She still remembers all stories clearly, while her adult children admitted that they could no longer recollect the details.

“My mother can remember all the wedding presents in our wedding parties, and put a name to any of her grandchildren and relatives,” Bang said.

The 101-year-old remains healthy. Photo: Yen Trinh / Tuoi Tre

The 101-year-old remains healthy. Photo: Yen Trinh / Tuoi Tre

Her children and grandchildren see Ket as their role model, and they are following her behavior, lifestyle, and moderate exercise.

“My mother is warm-hearted. She often gives money to her neighbor, who is a victim of Agent Orange, when he visits her home though she has little money,” her daughter said.

Regardless of her age, she takes a bath by herself every day without any help from her family members. 

Furthermore, she made banh tet, a glutinous rice cake, to celebrate the 2022 Lunar New Year holiday.

Her family members are often delighted with her recitations.

“Last year marked her 100th birthday, so she was presented with a strip of red brocade fabric by the state president. She was highly excited,” Bang said.

“My mother got the strip of fabric made into two ao dai [a Vietnamese traditional costume] and one ao ba ba [a traditional garment of people in the southern region],” she added.

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Your Vietnam

Ka Pét Reservoir proposal causes discord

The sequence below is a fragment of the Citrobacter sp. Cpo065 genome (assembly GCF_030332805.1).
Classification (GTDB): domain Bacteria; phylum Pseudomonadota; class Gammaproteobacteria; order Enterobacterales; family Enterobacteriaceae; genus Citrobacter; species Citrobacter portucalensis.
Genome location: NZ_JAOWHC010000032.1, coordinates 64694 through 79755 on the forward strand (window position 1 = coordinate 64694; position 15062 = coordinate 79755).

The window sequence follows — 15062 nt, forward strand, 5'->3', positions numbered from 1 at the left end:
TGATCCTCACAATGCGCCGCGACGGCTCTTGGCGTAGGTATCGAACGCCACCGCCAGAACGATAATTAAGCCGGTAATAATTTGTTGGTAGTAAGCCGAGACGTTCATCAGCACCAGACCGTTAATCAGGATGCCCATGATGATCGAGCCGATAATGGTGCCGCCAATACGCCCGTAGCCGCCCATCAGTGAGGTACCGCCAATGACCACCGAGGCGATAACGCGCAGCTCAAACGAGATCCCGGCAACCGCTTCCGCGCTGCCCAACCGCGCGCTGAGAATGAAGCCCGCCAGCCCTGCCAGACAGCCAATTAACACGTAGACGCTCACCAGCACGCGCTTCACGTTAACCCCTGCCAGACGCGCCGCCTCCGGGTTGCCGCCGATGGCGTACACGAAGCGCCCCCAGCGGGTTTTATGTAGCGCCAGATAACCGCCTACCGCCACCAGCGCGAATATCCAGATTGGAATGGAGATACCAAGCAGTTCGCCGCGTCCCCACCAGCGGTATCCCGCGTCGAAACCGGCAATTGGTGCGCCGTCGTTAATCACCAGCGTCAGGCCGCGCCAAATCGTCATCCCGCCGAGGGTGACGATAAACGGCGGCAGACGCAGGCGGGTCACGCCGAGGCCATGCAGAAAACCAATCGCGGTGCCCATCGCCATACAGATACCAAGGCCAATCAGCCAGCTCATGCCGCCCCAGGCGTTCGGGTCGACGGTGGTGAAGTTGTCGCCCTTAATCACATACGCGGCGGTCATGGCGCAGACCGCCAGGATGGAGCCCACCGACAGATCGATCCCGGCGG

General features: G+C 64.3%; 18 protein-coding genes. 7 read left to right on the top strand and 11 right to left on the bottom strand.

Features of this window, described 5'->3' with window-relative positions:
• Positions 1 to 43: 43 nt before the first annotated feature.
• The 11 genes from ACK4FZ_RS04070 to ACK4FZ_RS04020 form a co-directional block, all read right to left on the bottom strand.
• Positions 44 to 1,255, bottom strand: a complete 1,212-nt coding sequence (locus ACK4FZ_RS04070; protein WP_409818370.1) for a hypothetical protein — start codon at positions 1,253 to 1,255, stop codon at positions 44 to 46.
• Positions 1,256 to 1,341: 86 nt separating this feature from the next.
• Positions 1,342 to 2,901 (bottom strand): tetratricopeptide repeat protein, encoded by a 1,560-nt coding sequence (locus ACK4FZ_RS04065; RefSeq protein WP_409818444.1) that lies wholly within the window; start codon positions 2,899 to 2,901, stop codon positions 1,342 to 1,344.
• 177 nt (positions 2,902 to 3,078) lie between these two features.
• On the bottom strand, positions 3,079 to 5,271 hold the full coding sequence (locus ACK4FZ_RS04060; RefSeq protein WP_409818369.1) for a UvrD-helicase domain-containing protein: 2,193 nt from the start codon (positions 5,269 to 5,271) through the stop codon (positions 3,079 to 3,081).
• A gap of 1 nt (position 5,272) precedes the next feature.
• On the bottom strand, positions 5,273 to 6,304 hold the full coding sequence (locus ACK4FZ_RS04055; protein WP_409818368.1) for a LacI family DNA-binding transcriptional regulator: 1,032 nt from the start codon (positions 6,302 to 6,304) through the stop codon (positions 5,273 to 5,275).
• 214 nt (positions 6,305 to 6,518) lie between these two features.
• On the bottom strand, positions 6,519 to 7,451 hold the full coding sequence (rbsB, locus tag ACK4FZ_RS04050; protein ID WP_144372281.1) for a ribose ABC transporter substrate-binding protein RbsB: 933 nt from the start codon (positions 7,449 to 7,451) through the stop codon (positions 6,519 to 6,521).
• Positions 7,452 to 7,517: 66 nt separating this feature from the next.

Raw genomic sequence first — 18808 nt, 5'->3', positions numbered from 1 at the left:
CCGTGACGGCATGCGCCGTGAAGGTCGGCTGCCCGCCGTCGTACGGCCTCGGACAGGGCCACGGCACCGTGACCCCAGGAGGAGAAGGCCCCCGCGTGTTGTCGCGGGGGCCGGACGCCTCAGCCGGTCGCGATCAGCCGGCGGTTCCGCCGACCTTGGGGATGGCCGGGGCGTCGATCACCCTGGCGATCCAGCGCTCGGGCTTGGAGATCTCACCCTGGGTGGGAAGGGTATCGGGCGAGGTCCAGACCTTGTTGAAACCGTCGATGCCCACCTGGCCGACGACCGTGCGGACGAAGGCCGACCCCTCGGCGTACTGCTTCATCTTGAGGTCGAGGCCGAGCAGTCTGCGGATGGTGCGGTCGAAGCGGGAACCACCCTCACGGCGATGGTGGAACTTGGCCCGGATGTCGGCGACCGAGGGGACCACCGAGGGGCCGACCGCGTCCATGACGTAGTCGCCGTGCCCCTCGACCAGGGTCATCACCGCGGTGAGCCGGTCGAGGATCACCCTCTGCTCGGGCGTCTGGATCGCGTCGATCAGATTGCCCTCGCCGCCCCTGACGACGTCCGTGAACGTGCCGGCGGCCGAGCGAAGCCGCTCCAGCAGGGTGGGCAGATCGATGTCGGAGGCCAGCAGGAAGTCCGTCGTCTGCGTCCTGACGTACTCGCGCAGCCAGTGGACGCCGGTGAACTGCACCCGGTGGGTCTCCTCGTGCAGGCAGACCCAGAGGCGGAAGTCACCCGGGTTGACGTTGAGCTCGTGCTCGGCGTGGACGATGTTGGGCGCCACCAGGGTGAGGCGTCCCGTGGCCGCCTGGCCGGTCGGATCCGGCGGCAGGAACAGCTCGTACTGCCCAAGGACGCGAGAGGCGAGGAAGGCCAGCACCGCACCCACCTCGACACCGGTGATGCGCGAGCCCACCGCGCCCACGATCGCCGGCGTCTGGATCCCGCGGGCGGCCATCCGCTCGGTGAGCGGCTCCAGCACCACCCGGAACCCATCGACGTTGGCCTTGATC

Illustration by Trịnh Lập

 by Nguyễn Mỹ Hà

An uproar broke out this week after an article raised a question regarding 600ha of special-use forest, the same size as the West Lake in Hà Nội, which was to be submerged in a new reservoir to provide water for the drought-prone South Hàm Thuận District in Ninh Thuận Province. 

The catchy headline grabbed the immediate attention of many netizens, who shared the story and called for an end to destroying forests. 

In 2019, a project on the Ka Pét reservoir received the National Assembly’s approval but was delayed due to the pandemic. 

The reservoir will submerge a valley of forests, deemed poor forests because all aged-old and hardwood trees were cut down. The reservoir will provide water for 7,762 ha of agricultural land in South Hàm Thuận District.

It’s also expected to provide about 2,63 million cubic water to Hàm Kiệm II industrial zone as well as water for daily use of more than 120,000 people living in the city of Phan Thiết and South Hàm Thuận District.

The Bình Thuân’s leadership, who proposed the Ka Pét Reservoir project, laid out their goals and ambitions: the reservoir also has a goal to control floods for the lowland of South Hàm Thuận District and the 120,000 population of the city of Phan Thiết accordingly.

In Bình Thuận Province, South Hàm Thuận is located in an area that is most drought-prone in the country. In the rainy season, there is much flooding whereas in the dry season, the water current is very limited, not providing enough water for people in the area.

Environment studies estimated that the current lakes and reservoirs in the province provide only 26 per cent of water demand in the region, still lacking about 100 million cubic metres every year.